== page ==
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About Morning Oregonian. (Portland, Or.) 1861-1937 | View This Issue
THE MORMXG ' OREGOXIAX, TUESDAY, FEBRUARY 8, 1910.
EXPECT BUSY WEEK
Hop Dealers Look for Resump
- tion of Buying.
BY THE EXPORT TRADE
Business Improves in tle Local Pro
duce Market Slack Demand for
All Kinds of Grain Eggs
The hop dealers look for a good amount
bf business this week, especially as there
w& nothing at all dohe last week. "What
ever buying takes place will probably be
of an export nature, as the Eastern trade
1im as yet shown no inclination to take
hold. As the growers maintain the Bame
firm views as formerly, no concessions from
previous prices can be expected.
A a Eastern hop man estimates, in the
Journal of Commerce, American stocks in
first hands as follows: Oregon aOTOOO, Cali
fornia 12,000, Washington 2000, New York
4000; total 38,000 bales of the crop of 1909.
In addition, about 2000 bales 1908s, 6300
fcales 1907a, and 6S0O bales 1906s left In first
hands, or a total of about 53,100 bales of
Jiops of all descriptions In growers hands In
all sections of the United States, which
compares with a total of 62,000 bales on
February 1, 1909.
The TVatervtlle Times, of February 1. re
ported the New York State market:
Conditions continue as heretofore reported
a firm market with do sales. Very much
activity cannot be looked for on this market
for the rtst of the year, even should prions
advance, for. owing to the brisk sales that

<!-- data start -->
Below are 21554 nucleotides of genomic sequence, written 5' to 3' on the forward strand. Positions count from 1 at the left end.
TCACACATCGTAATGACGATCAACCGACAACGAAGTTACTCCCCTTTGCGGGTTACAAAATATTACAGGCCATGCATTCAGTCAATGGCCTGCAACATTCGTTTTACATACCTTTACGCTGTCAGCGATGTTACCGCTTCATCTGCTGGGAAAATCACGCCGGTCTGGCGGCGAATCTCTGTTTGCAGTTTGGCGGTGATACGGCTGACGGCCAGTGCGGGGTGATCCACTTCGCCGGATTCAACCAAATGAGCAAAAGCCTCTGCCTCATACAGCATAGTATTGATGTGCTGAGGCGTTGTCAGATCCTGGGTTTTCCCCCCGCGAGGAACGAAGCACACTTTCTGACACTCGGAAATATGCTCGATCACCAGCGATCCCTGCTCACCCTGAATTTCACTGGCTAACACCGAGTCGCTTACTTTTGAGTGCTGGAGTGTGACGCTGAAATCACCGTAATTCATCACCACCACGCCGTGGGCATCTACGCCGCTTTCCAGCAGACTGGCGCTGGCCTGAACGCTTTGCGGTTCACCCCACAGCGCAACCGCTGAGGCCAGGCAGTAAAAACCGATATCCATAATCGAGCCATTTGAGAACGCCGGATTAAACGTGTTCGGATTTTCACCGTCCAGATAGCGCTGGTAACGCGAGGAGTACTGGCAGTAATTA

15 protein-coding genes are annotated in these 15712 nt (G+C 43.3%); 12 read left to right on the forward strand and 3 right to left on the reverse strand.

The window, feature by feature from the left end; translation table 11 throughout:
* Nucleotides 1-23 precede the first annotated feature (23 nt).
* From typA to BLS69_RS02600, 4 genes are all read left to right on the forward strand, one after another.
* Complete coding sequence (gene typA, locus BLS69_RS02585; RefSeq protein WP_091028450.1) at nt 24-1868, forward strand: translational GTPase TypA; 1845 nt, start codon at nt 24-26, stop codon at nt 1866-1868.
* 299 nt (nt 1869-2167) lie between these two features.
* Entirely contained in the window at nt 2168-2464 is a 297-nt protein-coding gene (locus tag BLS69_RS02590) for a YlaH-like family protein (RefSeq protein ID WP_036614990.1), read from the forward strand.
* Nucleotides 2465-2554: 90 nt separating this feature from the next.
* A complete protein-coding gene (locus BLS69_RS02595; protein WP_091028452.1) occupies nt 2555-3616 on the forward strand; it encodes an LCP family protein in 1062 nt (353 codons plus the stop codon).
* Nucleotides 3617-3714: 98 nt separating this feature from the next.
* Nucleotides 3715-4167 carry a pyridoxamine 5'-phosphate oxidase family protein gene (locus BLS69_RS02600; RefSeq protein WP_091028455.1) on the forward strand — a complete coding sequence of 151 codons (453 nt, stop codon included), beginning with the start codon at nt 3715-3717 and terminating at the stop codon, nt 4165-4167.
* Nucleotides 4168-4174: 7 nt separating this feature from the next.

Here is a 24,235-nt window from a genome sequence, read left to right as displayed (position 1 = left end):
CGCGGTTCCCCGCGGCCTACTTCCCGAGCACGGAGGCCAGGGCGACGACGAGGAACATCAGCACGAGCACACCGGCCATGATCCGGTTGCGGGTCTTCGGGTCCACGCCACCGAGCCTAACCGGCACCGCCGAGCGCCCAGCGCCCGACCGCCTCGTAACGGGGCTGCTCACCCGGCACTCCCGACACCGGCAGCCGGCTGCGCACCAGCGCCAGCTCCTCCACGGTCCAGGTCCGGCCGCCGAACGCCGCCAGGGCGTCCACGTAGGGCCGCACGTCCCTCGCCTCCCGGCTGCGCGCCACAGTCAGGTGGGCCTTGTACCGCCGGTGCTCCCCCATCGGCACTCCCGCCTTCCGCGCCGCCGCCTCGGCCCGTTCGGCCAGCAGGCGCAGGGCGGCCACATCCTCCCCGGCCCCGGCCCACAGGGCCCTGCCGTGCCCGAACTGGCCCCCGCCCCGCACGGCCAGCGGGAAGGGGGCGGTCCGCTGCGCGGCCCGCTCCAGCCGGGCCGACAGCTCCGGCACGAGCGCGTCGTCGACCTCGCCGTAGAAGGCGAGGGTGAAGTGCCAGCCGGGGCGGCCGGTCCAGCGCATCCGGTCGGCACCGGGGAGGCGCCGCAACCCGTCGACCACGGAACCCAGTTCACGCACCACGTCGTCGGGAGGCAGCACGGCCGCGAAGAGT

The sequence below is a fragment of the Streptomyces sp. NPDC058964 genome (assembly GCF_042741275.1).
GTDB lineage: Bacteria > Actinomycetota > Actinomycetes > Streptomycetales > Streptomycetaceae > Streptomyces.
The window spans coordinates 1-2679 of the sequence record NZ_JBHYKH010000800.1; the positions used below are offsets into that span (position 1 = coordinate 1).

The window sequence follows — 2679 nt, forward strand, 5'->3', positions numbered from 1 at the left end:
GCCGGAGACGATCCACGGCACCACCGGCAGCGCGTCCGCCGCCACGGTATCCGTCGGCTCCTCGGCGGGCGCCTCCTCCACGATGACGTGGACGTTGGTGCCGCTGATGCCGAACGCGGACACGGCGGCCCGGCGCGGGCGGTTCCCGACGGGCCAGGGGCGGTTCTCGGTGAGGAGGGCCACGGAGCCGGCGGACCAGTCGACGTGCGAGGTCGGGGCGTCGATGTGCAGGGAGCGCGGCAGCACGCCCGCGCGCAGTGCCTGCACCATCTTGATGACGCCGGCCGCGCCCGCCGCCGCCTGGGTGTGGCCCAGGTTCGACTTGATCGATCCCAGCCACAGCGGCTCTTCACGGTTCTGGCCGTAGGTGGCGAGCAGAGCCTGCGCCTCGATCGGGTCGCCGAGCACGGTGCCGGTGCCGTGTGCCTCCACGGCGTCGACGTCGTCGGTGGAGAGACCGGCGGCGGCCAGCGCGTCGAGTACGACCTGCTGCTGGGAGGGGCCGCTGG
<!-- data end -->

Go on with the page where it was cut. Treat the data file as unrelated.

occurred her early in the season, most of
he 19U9 growth has tKjen disposed of. In
terest in this locality Is chiefly centered in a
few choice growths, for which 37 cents was
refused in. one Instance at least, when tit?
market was at its height here. The holders
of these have not weakened and are prepared
to await the future action of the market.
The English Brewers' Journal says of the
Despite the abnormally small amount of
business transacted during the month this
market remains very firm. What purchases
bave been made, consisting only of a few
parcels, have no-t in any degree affected
jrices, which are considered to be compara
tively low, seeing that stocks are so re
markably short. Inkied, it is freely stated
in the thorough that there are not 10,000
cwt. of Kntjliah hops remaining in the mer
chants' hands -an exceptional position at
this season, which has no parallel probably
within the last HO years.
1-ondon trade circulars dated January 17
report tlw market:
Manager and Henley There is more in
qui ry ; the small quantity of hops left in
growers' hands makes it difficult for buyers
to find suitable parcels for their require
ments. W. If. and H. Lee May The hop market re
mains tlrm w it h exceptionally small stocks
in all hands.
G RA 1 X Bl SI X KSS AT A STAXDSTI LL.
Nu Buyer or Seller of Wheat la This
Trade was practically at a standstill in
tli! local wheat market yesterday. There
w re no buyers or sellers, and it was almost
impossible to get any idea as to values.
Htuestcrn at points on the O. R. & X. Is held
p t hlRh prices, as very little remains, but
Northern Pacific blues tern is offered com
paratlvely cheap. At Seattle, the dealers
were talking us low as $1.12 for this va
riety, but that basis was altogether too low